Audrey Bronson says the first time she stood up to preach a sermon, at the Church of God, at 38th Street and Haverford Avenue, she was too fired by faith, and too young, to feel nervous.
She was only 14.
Today, Bishop Audrey Bronson is the pastor of her own church, and, yesterday, at age 79, became the first woman president of the Black Clergy of Philadelphia and Vicinity.
As the vice president of the Black Clergy, Bronson stepped into the lead job after the president, Rev. Ellis I. Washington, was transferred by his bishop from Philadelphia to an AME church in Boston.
Bronson's presidency isn't just a matter of circumstances.
Bronson, pastor of the Sanctuary Church of the Open Door, already had been selected by members of the 400-church organization to become president next January.
Although there are far fewer women ministers in the black-clergy organization than men, Bronson said that she didn't feel any male resistance to a woman taking over leadership of the group.
If there was any controversy, she said, "I didn't feel it and I didn't see it.
"They all stood behind me, I would say 95 percent. They didn't show any division at all about my appointment."
Bronson joined the Black Clergy of Philadelphia and Vicinity right after it was formed 25 years ago. She estimated that there are now perhaps 20 female pastors in the group. The president's term is for two years.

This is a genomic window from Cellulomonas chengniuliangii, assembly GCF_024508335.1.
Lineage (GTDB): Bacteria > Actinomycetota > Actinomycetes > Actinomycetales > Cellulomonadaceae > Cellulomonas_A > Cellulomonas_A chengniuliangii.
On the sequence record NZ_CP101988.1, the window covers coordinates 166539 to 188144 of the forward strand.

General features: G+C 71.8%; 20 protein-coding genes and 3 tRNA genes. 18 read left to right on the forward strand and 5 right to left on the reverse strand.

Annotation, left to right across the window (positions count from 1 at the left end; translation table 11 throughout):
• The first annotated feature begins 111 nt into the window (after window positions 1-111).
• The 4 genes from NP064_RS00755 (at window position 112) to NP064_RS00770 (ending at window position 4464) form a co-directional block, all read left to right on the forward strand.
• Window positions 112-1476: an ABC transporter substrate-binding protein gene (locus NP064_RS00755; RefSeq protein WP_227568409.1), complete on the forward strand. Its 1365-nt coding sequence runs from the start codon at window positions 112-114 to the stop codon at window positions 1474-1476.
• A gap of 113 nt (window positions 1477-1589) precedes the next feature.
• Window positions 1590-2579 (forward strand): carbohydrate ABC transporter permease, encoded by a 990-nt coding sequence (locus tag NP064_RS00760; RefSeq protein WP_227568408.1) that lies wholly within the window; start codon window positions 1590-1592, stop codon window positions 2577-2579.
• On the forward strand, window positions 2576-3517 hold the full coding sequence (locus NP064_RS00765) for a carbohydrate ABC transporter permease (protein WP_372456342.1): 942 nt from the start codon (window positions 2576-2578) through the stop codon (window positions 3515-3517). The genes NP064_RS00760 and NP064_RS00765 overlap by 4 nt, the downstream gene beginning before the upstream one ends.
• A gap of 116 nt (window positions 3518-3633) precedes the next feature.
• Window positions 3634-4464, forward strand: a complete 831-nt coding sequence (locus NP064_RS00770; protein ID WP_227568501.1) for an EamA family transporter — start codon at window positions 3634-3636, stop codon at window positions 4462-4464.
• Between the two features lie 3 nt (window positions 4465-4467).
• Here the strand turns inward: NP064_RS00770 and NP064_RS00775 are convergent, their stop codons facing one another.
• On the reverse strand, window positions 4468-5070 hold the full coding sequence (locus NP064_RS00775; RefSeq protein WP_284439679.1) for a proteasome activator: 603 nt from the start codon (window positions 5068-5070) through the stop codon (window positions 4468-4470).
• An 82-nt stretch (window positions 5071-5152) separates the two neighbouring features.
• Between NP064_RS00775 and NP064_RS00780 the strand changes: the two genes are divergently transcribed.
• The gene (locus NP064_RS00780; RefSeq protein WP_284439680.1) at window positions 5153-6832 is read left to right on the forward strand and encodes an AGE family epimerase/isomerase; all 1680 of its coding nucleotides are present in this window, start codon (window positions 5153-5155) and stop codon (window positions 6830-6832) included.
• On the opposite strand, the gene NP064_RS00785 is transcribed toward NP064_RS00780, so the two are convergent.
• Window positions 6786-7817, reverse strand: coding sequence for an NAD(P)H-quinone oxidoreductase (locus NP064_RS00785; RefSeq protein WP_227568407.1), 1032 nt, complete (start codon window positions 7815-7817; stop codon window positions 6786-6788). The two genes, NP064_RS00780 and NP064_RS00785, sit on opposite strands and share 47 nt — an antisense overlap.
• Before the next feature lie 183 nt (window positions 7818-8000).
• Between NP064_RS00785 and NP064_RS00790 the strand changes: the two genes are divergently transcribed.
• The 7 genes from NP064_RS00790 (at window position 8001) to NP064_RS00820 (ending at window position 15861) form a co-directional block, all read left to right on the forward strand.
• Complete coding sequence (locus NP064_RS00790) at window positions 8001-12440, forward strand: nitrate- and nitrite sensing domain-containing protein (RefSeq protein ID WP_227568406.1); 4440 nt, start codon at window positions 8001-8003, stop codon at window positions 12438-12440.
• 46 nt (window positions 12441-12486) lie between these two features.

As president, Bronson said, she won't have a "gender agenda. I'm not a male basher.
"We are attacking all issues," she said. She numbered among them poverty, health care and housing. "We're particularly concerned about the violence with guns," she added.
Bronson grew up in rural Florida, where her father was a school principal and minister, and came to Philadelphia after he retired.
Bronson graduated from Cheyney University, received a master's degree in psychology from Howard University and doctorates from New York Theological Seminary and the National Theological Seminary. She taught psychology at Cheyney for about 18 years.
Bronson also served on the MOVE Commission that investigated the 1985 police firebombing of a radical group in West Philadelphia.